Companies Affected & Frequency of Occurrence
Almost half of all companies in Germany have been victim to economic criminality in the past two years. For major corporations, the figure is even higher at over sixty percent. For major corporations in Germany, the figure is even higher at over sixty percent. There have been some notable cases worldwide in telecommunications, retail and finance, but the problem of economic criminality is one from which no branch of commerce or industry is immune.
Our experience confirms this. Size does not protect an enterprise, and there are no fields of industry that can be thought of as safe. What is more, practically all processes – purchasing, sales, distribution, production and others – are exposed to this risk. Subsidiaries are also at risk, often more so – the further away from the parent company they are located and the lower the level of supervision, the higher the chances of acts of economic criminality taking place.
Recent studies on economic criminality indicate that the number of companies affected is likely to continue to increase. And companies are often far too complacent. In Germany, for example, less than half of all companies think that they will fall victim to economic criminality in the next five years, yet there is strong evidence to suggest that around 80% of them have inaccurately assessed their level of risk. And there is an ironic complication here: it is not uncommon for the very companies who think they are the safest to be at the highest risk because (due to their sense of security) their controls are weak and they have either no or ineffective internal auditing.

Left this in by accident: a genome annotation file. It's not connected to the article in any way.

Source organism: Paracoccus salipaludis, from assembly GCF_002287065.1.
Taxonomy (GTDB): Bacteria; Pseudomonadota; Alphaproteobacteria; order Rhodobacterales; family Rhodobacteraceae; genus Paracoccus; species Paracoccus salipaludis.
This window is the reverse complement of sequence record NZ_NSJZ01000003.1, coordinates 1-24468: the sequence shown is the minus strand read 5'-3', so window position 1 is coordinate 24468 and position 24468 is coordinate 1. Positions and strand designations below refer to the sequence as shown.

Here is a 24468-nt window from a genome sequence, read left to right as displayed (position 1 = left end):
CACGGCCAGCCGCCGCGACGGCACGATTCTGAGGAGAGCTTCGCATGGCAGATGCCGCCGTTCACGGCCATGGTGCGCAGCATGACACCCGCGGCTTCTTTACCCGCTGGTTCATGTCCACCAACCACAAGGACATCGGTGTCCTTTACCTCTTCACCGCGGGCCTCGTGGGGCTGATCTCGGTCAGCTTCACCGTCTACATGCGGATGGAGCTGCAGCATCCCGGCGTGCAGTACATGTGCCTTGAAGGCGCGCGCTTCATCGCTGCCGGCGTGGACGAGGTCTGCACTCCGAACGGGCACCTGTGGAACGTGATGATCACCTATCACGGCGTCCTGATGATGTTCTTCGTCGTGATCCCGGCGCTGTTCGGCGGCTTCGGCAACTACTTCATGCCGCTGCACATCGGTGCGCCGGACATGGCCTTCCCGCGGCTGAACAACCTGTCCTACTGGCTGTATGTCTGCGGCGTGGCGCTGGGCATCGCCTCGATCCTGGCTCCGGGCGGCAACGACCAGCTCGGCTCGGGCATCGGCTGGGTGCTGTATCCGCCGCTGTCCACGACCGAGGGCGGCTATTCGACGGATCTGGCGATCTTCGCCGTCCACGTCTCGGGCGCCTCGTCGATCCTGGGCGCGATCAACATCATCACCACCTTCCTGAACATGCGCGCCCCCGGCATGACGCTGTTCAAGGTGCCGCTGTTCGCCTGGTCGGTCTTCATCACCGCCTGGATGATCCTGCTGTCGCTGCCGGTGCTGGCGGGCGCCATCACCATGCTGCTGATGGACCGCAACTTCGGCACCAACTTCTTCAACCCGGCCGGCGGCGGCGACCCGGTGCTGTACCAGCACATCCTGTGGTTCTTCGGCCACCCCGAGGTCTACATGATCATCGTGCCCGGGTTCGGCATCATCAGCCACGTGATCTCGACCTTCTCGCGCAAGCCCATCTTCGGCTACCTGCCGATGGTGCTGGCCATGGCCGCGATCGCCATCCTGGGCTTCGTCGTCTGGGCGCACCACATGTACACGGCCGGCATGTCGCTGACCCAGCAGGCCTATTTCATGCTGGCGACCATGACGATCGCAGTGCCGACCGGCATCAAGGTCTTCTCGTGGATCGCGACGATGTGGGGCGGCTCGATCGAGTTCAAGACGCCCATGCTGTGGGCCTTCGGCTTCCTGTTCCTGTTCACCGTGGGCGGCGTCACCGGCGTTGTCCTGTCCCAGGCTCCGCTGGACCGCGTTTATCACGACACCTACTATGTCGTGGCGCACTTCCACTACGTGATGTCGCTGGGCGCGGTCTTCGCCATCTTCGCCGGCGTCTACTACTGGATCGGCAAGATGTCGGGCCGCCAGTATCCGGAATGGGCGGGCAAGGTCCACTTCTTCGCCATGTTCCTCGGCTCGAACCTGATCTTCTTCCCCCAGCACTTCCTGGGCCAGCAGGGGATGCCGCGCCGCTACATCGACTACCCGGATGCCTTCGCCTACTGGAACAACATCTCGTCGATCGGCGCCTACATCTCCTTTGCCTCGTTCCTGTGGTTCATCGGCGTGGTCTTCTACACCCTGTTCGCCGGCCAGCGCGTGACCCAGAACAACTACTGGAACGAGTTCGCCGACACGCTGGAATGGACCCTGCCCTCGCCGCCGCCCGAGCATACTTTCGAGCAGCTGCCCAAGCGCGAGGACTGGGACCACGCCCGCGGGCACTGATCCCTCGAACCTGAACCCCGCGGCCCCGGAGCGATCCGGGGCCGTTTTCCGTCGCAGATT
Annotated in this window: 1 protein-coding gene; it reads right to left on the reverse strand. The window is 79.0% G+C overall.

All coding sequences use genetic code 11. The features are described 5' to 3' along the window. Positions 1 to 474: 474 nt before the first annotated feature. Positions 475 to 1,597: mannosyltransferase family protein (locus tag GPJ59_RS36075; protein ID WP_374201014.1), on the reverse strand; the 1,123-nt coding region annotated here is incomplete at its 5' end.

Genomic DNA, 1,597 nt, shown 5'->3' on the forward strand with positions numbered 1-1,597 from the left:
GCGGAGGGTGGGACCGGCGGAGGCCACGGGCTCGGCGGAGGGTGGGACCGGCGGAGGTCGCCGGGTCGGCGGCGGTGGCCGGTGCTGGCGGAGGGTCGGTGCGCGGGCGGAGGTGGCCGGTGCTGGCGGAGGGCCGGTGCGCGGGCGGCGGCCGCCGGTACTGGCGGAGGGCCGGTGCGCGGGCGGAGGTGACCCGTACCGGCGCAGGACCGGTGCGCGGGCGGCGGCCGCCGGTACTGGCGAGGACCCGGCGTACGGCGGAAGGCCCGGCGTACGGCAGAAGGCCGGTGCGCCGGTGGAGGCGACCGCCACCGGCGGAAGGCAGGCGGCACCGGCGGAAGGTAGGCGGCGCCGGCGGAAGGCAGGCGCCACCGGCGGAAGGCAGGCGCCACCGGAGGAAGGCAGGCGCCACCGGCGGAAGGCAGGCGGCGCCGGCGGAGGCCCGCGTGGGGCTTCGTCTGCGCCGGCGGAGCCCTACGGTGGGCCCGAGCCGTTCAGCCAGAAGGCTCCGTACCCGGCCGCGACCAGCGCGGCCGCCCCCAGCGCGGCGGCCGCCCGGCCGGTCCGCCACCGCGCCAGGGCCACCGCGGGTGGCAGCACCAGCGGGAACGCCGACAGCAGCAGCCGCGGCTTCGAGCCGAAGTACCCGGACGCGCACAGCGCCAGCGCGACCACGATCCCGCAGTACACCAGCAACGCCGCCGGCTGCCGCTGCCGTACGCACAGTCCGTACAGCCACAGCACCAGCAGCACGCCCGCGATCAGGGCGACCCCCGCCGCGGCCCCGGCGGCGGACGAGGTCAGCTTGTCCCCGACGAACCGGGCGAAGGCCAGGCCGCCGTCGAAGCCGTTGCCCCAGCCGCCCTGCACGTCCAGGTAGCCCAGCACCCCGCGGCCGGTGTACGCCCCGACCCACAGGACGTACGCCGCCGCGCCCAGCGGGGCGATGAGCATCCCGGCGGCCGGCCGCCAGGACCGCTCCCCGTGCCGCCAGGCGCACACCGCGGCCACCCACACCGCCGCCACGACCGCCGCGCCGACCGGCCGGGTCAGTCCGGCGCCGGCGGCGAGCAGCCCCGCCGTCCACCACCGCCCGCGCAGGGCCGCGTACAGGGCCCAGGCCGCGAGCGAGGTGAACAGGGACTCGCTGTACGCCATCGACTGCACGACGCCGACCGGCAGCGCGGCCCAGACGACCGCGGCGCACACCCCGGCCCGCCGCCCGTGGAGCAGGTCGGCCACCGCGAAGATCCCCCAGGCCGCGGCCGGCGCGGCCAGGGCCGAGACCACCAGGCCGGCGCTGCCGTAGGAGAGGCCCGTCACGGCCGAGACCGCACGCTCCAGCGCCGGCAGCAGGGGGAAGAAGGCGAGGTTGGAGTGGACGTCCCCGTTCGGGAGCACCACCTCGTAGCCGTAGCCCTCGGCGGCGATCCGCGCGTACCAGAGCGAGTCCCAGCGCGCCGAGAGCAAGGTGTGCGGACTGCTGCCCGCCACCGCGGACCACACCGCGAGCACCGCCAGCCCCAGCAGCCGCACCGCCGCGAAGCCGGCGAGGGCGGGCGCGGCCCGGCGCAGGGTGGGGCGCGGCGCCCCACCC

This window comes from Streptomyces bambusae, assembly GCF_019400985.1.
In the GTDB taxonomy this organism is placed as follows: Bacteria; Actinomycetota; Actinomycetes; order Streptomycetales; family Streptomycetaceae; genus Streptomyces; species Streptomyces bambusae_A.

Why this poor judgment? Sometimes it is due to lack of problem-consciousness, sometimes naivety, sometimes it is due to lack of knowledge about the extent of damage that can be done. The less a company is aware of the risks it faces, the more easily it will fall victim. That also applies to those organizations that may be more aware but still do not take the threat seriously enough. Experience has shown that denial is dangerous!
What tends to happen is that such companies detect very little dishonest activity (because they are not looking properly) and consequently do not discover any appreciable losses. They then feel that this is confirmation that they were right in the first place when they said that they did not have a problem. The reality, however, is that their losses due to economic criminality are often extremely high, and to make matters worse, due to lack of control it is impossible to say exactly how high.